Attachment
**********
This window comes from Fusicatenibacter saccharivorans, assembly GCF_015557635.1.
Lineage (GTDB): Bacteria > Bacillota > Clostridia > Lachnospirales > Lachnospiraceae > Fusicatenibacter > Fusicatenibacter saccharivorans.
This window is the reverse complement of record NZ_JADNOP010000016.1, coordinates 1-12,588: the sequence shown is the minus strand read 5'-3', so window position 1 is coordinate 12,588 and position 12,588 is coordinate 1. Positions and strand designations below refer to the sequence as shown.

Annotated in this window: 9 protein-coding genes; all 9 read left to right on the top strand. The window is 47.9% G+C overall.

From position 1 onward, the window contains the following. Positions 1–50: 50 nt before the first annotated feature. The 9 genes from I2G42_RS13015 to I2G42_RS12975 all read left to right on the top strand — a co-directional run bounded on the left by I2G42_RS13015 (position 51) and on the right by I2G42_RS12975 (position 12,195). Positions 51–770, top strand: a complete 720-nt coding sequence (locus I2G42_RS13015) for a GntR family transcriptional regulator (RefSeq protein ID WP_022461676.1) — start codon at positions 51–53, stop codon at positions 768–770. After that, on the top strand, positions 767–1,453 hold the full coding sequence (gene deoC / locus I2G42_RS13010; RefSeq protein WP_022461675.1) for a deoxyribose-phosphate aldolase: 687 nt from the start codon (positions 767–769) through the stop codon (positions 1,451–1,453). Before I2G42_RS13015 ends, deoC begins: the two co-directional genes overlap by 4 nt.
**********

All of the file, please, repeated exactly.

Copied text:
This window comes from Fusicatenibacter saccharivorans, assembly GCF_015557635.1.
Lineage (GTDB): Bacteria > Bacillota > Clostridia > Lachnospirales > Lachnospiraceae > Fusicatenibacter > Fusicatenibacter saccharivorans.
This window is the reverse complement of record NZ_JADNOP010000016.1, coordinates 1-12,588: the sequence shown is the minus strand read 5'-3', so window position 1 is coordinate 12,588 and position 12,588 is coordinate 1. Positions and strand designations below refer to the sequence as shown.

Annotated in this window: 9 protein-coding genes; all 9 read left to right on the top strand. The window is 47.9% G+C overall.

From position 1 onward, the window contains the following. Positions 1–50: 50 nt before the first annotated feature. The 9 genes from I2G42_RS13015 to I2G42_RS12975 all read left to right on the top strand — a co-directional run bounded on the left by I2G42_RS13015 (position 51) and on the right by I2G42_RS12975 (position 12,195). Positions 51–770, top strand: a complete 720-nt coding sequence (locus I2G42_RS13015) for a GntR family transcriptional regulator (RefSeq protein ID WP_022461676.1) — start codon at positions 51–53, stop codon at positions 768–770. After that, on the top strand, positions 767–1,453 hold the full coding sequence (gene deoC / locus I2G42_RS13010; RefSeq protein WP_022461675.1) for a deoxyribose-phosphate aldolase: 687 nt from the start codon (positions 767–769) through the stop codon (positions 1,451–1,453). Before I2G42_RS13015 ends, deoC begins: the two co-directional genes overlap by 4 nt.